The coevolution of a community and its historic buildings

Preserving history isn’t static.

As times change, so do places — and so do the uses of buildings.

A perfect example can be found in our Spring Real Estate section this week. Rosemary Christoff Dolan has written about the Daniel Webster Jenkins House.

The grand Queen Anne revival house still has a sunrise on its facade and a sweeping porch. Inside, Christoff Dolan has pulled up carpets to reveal original flooring. The stained-glass transom, ornate hardware, and beautiful woodwork all survive.

The house was built by an important person in Central Bridge. Jenkins was a stationmaster at a time when the railroad transformed the community into a center of commerce. He was also an entrepreneur, dealing in coal, lumber, hay, and straw, and a community leader, serving as Schoharie’s supervisor, and helping to bring public water and a fire district to Central Bridge.

Few people in Central Bridge today could afford the lifestyle of the Jenkinses. But the house has survived for 134 years and now accommodates three apartments.

Christoff Dolan was drawn to the house by its character and integrity — and also by the 300-year-old oak tree that shelters it. She bought the house in 1986. She worked on the apartments as they became vacant, and thereby grew intimately acquainted with the old house, and more and more curious about its past.

She shares with our readers the life of Jenkins and his wife, Hattie — right down to details of the topics Hattie presented to the ladies’ club, the Eccentric Club of Central Bridge, that met in her parlor.

Christoff Dolan’s copious research led to the house being placed this month on both the state and national registers of historic places.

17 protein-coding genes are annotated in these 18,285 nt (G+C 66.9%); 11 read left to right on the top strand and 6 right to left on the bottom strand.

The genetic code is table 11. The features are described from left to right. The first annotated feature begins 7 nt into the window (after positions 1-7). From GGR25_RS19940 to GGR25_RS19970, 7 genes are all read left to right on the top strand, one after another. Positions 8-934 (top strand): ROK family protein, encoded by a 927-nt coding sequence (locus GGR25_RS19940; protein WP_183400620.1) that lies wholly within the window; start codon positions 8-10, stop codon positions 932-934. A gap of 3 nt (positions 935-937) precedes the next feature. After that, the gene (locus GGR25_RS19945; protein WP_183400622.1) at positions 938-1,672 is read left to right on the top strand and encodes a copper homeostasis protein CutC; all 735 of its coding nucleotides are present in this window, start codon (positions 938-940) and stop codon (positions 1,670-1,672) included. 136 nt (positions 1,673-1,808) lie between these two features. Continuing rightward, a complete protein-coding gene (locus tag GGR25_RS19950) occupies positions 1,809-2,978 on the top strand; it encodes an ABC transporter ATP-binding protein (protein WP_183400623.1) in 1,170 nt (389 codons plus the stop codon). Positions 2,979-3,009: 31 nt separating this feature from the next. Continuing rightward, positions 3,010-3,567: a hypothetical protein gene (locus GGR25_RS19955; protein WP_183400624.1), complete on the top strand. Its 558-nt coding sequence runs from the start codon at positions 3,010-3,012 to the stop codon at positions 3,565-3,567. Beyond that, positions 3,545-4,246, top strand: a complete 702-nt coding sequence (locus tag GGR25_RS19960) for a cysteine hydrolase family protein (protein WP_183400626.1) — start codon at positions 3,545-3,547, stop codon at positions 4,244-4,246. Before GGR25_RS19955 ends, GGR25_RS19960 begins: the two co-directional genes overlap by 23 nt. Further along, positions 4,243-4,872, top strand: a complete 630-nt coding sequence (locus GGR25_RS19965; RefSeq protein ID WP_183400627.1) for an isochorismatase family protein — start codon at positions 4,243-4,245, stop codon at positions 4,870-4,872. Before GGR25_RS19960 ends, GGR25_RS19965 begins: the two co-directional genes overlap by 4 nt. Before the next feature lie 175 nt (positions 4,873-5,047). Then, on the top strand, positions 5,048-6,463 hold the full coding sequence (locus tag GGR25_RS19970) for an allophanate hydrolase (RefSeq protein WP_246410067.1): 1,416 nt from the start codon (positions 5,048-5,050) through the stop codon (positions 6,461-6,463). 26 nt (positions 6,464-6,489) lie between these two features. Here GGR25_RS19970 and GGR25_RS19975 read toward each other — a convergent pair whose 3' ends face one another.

Because Christoff Dolan’s story appears in our real-estate section, we did some research to find out what such designations do for the value of a building.

First, it’s important to debunk some misconceptions about the register. When a building is placed on the National Register, it doesn’t restrict what the owner can do with it — no restrictions are made, for example, on the color a house is to be painted.

The register was established in 1966 as part of the National Historic Preservation Act. The National Register currently lists over a million properties, with 80,000 listed individually. The others are within historic districts or are considered contributing resources.

Each listed property has to meet one of four criteria; it must have: contributed to a major pattern of American history, been associated with a significant person, have distinctive characteristics in its design or construction, or yielded information important to history or prehistory.

In our coverage area, many individual buildings — churches, schoolhouse, farmhouses, inns, and homes — are listed on the National Register, as well as a handful of historic districts, in the Onesquethaw Valley, in Rensselaerville, Slingerlands, and Altamont, and on Rapp Road. Currently, as described in our special section, a group of McKownville residents are beginning the process to have their neighborhood listed as a historic district.

The National Register can contribute to the economic vitality of communities, according to Donovan Rypkema, writing for the Cultural Resource Management publication put out by the United States Department of the Interior. Local governments and heritage areas and corridors, striving for community vitality and smart growth, are using the National Register, the publication says.

Rypkema writes that a listing “has a multitude of values — cultural, environmental, social, educational, aesthetic, historical.” He goes on to say that the question becomes, “Do these values manifest themselves in economic value?”

He answers that question by citing a number of analyses of the impact on property values of local historic districts. “Using a variety of methodologies, conducted by a number of independent researchers, this analysis has been undertaken in New Jersey, Texas, Indiana, Georgia, Colorado, Maryland, North and South Carolina, Kentucky, Virginia, and elsewhere,” he writes. “The results of these studies are remarkably consistent: property values in local historic districts appreciate significantly faster than the market as a whole in the vast majority of cases and appreciate at rates equivalent to the market in the worst case. Simply put — local historic districts enhance property values.”